The idea of Evolution, or Transformation as it is now sometimes called, was not first conceived by Charles Darwin, nor by Alfred Russel Wallace, who observed the operation of Circumstantial Selection simultaneously with Charles. The celebrated Buffoon was a better Evolutionist than either of them; and two thousand years before Buffon was born, the Greek philosopher Empedocles opined that all forms of life are transformations of four elements, Fire, Air, Earth, and Water, effected by the two innate forces of attraction and repulsion, or love and hate. As lately as 1860 I myself was taught as a child that everything was made out of these four elements. Both the Empedocleans and the Evolutionists were opposed to those who believed in the separate creation of all forms of life as described in the book of Genesis. This ’conflict between religion and science’, as the phrase went then, did not perplex my infant mind in the least: I knew perfectly well, without knowing that I knew it, that the validity of a story is not the same as the occurrence of a fact. But as I grew up I found that I had to choose between Evolution and Genesis. If you believed that dogs and cats and snakes and birds and beetles and oysters and whales and men and women were all separately designed and made and named in Eden garden at the beginning of things, and have since survived simply by reproducing their kind, then you were not an Evolutionist. If you believed, on the contrary, that all the different species are modifications, variations, and elaborations of one primal stock, or even of a few primal stocks, then you were an Evolutionist. But you were not necessarily a Darwinian; for you might have been a modern Evolutionist twenty years before Charles Darwin was born, and a whole lifetime before he published his Origin of Species. For that matter, when Aristotle grouped animals with backbones as blood relations, he began the sort of classification which, when extended by Darwin to monkeys and men, so shocked my uncle.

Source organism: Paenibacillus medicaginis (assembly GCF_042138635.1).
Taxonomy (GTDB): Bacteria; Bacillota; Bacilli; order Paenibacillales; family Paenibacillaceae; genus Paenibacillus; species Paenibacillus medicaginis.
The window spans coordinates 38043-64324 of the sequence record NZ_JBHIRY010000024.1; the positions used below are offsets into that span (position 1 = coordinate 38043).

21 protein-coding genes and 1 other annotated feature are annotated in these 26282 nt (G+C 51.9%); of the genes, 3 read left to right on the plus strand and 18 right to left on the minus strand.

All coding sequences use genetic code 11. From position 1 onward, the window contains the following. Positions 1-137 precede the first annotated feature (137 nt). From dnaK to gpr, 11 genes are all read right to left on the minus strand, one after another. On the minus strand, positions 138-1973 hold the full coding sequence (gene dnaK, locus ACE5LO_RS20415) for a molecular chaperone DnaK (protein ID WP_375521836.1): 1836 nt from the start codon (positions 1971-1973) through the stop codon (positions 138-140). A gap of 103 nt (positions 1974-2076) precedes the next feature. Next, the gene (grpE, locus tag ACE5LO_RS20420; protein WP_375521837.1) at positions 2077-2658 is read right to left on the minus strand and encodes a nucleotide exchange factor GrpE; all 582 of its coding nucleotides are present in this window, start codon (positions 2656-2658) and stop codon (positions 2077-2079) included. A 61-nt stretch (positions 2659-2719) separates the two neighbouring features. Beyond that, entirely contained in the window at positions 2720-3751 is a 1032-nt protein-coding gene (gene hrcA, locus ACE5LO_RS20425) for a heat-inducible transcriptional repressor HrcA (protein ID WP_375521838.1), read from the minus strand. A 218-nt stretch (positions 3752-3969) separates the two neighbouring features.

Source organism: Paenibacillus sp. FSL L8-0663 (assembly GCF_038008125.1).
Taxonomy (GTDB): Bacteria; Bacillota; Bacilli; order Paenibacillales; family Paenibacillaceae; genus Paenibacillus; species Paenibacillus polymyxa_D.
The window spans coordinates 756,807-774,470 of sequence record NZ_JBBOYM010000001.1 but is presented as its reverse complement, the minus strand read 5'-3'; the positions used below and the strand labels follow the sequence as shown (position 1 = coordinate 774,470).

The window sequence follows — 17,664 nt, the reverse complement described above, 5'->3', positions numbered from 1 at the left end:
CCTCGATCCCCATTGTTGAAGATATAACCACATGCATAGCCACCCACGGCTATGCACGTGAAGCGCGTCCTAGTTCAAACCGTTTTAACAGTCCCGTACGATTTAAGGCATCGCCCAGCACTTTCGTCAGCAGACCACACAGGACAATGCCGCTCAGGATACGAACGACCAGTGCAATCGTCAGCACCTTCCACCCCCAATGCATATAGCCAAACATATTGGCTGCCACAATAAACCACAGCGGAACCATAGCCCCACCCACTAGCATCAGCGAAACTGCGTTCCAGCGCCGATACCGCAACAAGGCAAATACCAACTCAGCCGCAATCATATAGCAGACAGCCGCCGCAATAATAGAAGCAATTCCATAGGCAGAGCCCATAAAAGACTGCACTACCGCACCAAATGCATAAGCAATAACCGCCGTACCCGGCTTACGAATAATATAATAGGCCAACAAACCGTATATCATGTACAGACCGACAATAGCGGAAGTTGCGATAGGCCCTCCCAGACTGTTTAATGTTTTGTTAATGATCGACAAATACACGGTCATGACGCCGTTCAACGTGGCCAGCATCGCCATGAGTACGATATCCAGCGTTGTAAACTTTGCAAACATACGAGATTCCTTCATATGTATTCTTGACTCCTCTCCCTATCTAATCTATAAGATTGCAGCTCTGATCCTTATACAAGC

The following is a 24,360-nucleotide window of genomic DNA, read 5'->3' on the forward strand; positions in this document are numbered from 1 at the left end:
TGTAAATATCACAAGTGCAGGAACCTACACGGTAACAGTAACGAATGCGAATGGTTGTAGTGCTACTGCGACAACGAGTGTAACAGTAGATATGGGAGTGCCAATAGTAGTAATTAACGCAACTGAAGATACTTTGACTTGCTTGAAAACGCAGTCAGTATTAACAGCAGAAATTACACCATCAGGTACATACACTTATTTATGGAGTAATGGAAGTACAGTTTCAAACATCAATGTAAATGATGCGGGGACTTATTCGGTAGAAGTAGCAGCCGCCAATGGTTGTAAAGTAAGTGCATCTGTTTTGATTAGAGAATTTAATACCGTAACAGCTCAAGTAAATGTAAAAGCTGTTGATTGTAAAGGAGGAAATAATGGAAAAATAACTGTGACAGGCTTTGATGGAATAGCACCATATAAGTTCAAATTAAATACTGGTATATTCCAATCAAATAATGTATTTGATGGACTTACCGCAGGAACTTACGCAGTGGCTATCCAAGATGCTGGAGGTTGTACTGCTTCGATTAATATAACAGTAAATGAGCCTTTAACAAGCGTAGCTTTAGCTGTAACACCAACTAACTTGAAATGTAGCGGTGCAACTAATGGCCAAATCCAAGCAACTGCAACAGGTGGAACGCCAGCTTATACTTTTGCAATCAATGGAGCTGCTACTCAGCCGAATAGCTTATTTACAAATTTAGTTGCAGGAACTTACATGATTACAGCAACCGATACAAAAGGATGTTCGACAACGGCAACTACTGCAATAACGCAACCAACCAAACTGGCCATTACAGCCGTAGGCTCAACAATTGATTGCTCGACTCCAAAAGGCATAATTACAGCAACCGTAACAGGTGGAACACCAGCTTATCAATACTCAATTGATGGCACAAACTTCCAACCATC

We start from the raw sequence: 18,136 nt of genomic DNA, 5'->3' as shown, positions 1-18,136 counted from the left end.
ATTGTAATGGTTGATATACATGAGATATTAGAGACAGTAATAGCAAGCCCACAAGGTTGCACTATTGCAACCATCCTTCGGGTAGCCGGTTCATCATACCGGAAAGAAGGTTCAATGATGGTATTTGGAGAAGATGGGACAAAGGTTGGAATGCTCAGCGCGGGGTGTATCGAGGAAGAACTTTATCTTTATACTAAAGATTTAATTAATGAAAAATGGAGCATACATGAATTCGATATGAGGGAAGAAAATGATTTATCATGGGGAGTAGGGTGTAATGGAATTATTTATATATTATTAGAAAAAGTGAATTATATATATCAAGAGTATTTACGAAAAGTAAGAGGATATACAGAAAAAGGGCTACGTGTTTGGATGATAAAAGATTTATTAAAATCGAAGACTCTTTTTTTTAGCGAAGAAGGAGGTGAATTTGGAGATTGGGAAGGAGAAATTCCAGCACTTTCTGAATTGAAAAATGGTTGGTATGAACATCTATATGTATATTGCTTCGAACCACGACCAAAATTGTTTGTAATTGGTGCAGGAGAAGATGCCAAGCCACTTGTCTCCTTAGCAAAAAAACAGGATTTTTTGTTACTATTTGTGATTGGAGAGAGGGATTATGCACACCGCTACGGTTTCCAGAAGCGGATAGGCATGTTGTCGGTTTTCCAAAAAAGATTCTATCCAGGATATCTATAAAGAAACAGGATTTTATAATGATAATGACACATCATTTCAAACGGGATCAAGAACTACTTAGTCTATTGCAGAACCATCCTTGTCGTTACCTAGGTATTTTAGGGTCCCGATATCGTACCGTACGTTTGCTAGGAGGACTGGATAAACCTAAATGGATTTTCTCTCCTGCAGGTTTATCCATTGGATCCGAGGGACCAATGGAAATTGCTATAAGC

Genesis had held the field until the time (1707-1778) of Linnaeus the famous botanist. In the meantime the microscope had been invented. It revealed a new world of hitherto invisible creatures called Infusorians, as common water was found to be an infusion of them. In the eighteenth century naturalists were very keen on the Infusorian Amoebas, and were much struck by the way in which the members of this old family behaved and developed. But it was still possible for Linnaeus to begin a treatise by saying ’There are just so many species as there were forms created in the beginning,’ though there were hundreds of commonplace Scotch gardeners, pigeon fanciers, and stock breeders then living who knew better. Linnaeus himself knew better before he died. In the last edition of his System of Nature, he began to wonder whether the transmutation of species by variation might not be possible. Then came the great poet who jumped over the facts